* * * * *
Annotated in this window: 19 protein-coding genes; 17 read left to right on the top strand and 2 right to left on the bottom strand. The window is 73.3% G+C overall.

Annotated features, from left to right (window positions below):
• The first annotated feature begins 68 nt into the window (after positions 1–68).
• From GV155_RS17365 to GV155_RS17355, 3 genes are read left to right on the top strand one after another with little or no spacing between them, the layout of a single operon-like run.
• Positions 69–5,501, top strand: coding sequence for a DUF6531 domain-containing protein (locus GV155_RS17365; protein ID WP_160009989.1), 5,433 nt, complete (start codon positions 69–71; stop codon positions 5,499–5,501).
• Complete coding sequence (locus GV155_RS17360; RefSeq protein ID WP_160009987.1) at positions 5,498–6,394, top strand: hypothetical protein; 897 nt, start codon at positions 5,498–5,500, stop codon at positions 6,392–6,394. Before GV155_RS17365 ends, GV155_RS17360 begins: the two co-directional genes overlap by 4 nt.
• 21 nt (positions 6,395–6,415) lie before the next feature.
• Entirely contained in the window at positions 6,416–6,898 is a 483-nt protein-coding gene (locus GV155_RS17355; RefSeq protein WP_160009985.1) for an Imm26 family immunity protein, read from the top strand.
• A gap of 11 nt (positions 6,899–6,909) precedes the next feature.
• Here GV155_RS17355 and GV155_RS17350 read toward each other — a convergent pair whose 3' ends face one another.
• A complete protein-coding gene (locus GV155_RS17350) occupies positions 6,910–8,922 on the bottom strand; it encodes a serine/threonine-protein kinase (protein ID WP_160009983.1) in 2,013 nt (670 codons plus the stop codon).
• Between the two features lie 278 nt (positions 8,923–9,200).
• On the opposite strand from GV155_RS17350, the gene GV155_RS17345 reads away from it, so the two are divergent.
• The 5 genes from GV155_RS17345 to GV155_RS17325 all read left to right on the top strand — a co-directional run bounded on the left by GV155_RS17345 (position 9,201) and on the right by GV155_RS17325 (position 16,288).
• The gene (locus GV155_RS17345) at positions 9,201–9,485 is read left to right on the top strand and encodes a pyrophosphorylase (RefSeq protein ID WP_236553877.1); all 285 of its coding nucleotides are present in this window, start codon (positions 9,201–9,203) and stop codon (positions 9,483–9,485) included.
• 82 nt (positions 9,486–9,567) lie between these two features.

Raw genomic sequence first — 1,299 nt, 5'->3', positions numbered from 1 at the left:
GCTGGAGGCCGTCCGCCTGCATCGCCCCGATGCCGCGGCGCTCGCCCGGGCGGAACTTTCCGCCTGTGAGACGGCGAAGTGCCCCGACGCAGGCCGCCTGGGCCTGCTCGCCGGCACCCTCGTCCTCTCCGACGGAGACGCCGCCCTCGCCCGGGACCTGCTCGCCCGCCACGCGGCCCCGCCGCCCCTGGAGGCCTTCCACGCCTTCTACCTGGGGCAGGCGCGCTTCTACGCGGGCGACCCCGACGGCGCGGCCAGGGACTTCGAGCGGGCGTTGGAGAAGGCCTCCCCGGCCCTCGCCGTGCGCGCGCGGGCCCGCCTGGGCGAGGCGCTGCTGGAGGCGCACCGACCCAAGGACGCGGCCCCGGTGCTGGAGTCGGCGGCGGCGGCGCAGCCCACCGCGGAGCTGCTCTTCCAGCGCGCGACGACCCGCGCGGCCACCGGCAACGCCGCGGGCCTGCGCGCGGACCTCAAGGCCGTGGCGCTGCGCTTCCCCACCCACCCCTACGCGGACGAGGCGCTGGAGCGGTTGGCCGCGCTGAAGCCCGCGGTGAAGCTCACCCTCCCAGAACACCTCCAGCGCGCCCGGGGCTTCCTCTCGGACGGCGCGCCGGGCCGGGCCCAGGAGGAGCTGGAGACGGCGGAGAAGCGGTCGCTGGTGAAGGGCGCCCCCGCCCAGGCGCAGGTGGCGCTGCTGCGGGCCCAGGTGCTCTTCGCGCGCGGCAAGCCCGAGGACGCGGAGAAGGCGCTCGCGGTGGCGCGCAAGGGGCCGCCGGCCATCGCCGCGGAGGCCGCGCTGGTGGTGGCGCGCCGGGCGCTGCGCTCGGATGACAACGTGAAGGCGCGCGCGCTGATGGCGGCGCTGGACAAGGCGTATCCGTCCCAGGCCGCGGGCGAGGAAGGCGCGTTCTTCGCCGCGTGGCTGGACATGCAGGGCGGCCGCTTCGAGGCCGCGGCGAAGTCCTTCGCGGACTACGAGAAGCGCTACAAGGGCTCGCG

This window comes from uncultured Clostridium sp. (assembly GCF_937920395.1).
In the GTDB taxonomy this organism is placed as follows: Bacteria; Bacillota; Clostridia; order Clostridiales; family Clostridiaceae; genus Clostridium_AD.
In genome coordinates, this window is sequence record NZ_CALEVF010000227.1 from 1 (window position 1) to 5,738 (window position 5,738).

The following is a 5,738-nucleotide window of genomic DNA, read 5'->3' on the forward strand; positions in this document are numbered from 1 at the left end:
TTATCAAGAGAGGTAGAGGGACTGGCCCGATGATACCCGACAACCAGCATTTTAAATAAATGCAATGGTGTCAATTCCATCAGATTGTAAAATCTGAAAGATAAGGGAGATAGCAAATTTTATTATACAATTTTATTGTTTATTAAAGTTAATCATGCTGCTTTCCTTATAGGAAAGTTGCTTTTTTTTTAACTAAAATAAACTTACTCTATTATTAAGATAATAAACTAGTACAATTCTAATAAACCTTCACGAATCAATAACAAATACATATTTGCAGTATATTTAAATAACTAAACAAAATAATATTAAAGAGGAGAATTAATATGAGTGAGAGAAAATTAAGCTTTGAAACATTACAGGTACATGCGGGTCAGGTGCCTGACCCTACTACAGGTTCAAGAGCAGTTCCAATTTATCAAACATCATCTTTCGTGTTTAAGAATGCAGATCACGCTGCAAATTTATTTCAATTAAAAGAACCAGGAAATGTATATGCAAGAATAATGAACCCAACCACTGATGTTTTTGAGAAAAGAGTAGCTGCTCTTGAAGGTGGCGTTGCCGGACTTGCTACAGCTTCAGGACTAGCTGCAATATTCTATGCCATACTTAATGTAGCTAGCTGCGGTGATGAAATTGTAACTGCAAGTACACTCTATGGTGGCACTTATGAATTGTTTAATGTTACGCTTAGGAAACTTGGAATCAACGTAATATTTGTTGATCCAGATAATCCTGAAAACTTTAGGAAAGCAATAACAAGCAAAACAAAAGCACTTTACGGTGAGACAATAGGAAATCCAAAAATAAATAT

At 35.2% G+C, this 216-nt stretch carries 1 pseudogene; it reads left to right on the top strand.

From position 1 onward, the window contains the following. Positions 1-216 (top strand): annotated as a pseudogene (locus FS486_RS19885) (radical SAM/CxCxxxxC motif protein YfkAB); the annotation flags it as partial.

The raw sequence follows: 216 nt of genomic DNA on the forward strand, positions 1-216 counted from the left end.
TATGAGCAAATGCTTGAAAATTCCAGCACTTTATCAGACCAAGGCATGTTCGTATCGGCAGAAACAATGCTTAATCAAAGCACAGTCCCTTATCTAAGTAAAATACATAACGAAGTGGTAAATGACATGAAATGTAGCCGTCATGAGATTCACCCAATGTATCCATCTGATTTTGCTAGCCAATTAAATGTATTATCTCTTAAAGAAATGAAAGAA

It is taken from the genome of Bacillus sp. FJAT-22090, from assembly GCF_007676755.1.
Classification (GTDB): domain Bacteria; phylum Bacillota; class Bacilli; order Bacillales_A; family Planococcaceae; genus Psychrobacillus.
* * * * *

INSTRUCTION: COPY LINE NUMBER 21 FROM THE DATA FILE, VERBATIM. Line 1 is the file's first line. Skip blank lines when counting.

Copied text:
In genome coordinates, this window is sequence record NZ_CALEVF010000227.1 from 1 (window position 1) to 5,738 (window position 5,738).